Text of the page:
Trade Minister Minister Tim Groser is playing down expectations that he will have a tilt at the top job in global trade.
But it is inevitable that the potential for a Groser run at the role of director-general of the World Trade Organisation will be discussed around the edges of the World Export Development Forum (WDEF) in Jakarta this coming week.
The Trade Minister will discuss New Zealand’s experience in meeting the demands of new consumer markets, particularly in emerging and developing economies at a session on “Growing Value: Meeting the demands of new consumer markets while strengthening local value addition.”
Fellow speakers include Indonesian President H.E. Susilo Bambang Yudhoyono (known simply as ‘SBY’) , current WTO Director General Pascal Lamy who stands down next year, and, Trade and Industry Ministers from Indonesia, Jamaica and South Africa.
The WEDF says emerging markets are showing considerable resilience in face of the global economic downturn — private companies and investors are actively seeking new opportunities in Asia, Africa and Latin America as growth continues to be sluggish in more mature markets. Brazil, China, India, Indonesia, South Africa and Turkey are already leading the way in building new trade links between the three regions, and are actively seeking out new partners to tap into the enormous potential for growth in South-South trade.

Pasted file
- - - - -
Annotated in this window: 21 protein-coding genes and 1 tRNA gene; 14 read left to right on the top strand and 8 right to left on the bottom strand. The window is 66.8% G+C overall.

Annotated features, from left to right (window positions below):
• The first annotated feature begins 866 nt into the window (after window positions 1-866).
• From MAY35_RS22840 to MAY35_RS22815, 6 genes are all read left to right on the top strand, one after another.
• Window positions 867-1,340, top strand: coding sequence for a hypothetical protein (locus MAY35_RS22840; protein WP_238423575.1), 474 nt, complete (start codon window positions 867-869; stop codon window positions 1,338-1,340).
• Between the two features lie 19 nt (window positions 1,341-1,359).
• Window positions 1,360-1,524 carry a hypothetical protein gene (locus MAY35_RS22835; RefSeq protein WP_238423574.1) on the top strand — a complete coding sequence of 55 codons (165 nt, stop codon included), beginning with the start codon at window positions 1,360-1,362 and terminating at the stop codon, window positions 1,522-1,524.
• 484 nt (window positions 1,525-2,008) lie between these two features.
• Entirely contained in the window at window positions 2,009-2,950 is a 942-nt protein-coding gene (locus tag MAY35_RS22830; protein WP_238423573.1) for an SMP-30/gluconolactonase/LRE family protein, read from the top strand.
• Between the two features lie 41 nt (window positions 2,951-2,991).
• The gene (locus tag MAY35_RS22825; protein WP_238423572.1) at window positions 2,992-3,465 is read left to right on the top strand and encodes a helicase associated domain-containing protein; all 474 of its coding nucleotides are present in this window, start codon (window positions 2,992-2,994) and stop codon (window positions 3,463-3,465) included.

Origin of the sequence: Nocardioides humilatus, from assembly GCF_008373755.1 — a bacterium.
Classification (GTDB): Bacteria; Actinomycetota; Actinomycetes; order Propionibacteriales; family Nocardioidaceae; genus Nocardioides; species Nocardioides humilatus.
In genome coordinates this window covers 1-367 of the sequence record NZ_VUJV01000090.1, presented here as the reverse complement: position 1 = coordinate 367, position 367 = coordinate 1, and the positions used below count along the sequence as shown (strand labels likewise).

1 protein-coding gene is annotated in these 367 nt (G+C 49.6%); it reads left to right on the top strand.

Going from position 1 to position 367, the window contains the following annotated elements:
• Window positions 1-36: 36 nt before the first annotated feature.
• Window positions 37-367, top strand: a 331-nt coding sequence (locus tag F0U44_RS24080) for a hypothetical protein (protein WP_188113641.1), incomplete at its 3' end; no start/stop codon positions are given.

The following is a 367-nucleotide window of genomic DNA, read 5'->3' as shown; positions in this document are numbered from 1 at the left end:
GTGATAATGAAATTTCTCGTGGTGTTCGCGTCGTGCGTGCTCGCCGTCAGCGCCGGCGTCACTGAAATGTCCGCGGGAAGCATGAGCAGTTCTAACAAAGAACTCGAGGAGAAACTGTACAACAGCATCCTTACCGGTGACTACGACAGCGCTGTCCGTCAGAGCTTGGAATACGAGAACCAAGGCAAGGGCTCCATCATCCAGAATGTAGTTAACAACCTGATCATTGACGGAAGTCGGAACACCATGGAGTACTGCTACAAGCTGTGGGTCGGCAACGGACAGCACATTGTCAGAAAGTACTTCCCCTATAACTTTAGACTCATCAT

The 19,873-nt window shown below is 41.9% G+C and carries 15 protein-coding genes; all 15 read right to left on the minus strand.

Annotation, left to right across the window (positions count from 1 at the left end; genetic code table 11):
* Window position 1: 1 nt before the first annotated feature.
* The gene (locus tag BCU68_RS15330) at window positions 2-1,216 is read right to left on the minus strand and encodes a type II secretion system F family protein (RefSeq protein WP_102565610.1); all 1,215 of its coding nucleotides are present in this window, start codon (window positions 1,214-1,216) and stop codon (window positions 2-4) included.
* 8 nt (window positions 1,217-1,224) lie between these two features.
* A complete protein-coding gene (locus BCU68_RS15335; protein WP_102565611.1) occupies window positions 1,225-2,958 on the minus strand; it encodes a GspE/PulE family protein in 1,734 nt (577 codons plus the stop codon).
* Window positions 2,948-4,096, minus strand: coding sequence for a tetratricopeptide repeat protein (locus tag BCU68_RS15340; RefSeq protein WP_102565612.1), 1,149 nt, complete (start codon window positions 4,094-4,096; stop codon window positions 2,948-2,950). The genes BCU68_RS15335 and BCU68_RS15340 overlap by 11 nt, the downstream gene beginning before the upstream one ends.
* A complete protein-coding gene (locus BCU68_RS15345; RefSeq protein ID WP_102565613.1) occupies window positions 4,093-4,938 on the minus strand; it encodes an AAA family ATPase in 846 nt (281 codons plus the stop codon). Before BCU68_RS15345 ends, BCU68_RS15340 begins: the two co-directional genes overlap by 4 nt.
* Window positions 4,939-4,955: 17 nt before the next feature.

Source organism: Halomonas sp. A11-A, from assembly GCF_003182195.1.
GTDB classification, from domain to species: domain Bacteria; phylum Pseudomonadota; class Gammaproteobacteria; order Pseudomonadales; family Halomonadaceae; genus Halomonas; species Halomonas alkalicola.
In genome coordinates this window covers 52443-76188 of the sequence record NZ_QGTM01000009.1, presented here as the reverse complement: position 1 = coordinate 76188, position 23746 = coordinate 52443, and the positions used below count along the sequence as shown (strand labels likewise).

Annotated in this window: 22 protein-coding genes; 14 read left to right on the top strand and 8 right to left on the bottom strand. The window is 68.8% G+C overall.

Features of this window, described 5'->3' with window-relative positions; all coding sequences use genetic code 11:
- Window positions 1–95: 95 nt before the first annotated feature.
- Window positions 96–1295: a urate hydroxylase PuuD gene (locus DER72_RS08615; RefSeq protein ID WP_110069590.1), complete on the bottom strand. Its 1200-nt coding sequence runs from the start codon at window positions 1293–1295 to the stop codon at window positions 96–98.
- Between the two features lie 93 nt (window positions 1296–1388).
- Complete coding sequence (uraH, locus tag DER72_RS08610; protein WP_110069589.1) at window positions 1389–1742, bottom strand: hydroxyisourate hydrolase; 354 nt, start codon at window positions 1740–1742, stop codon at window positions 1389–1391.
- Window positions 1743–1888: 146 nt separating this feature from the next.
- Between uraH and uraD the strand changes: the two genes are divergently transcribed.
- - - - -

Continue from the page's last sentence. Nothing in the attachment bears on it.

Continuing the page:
• The growth markets’ potential: What their emergence means for the future
• Trade facilitation: Enhancing regional interregional and intra-regional trade
• Improving commodity supply chains for greater regional and global food security
Groser will later go onto to Seoul for a ministerial meeting in preparation for the United Nations Climate Change Conference in Doha in December. Groser will lead discussion on a session on shaping the future of the international climate regime.
“We’re in the first phase of negotiations for a global climate change deal that will, for the first time, include all developed and developing countries. We need to learn from experience, look at what’s worked and what hasn’t, so that the new agreement can make a real difference to climate change,” said Groser.
While in Seoul, Groser will also meet Trade Minister Bark Tae-ho, and key business contacts to promote closer trade and economic linkages between New Zealand and South Korea. 2012 is a “Year of friendship” marking 50 years of diplomatic relations between the two countries.
NZINC Comment: A free trade deal would cement that friendship further but Korean diplomatic sources have said nothing is likely to move until after the upcoming presidential elections in South Korea. It is a pity that South Korean president Lee Myung-bak has not front-footed this earlier.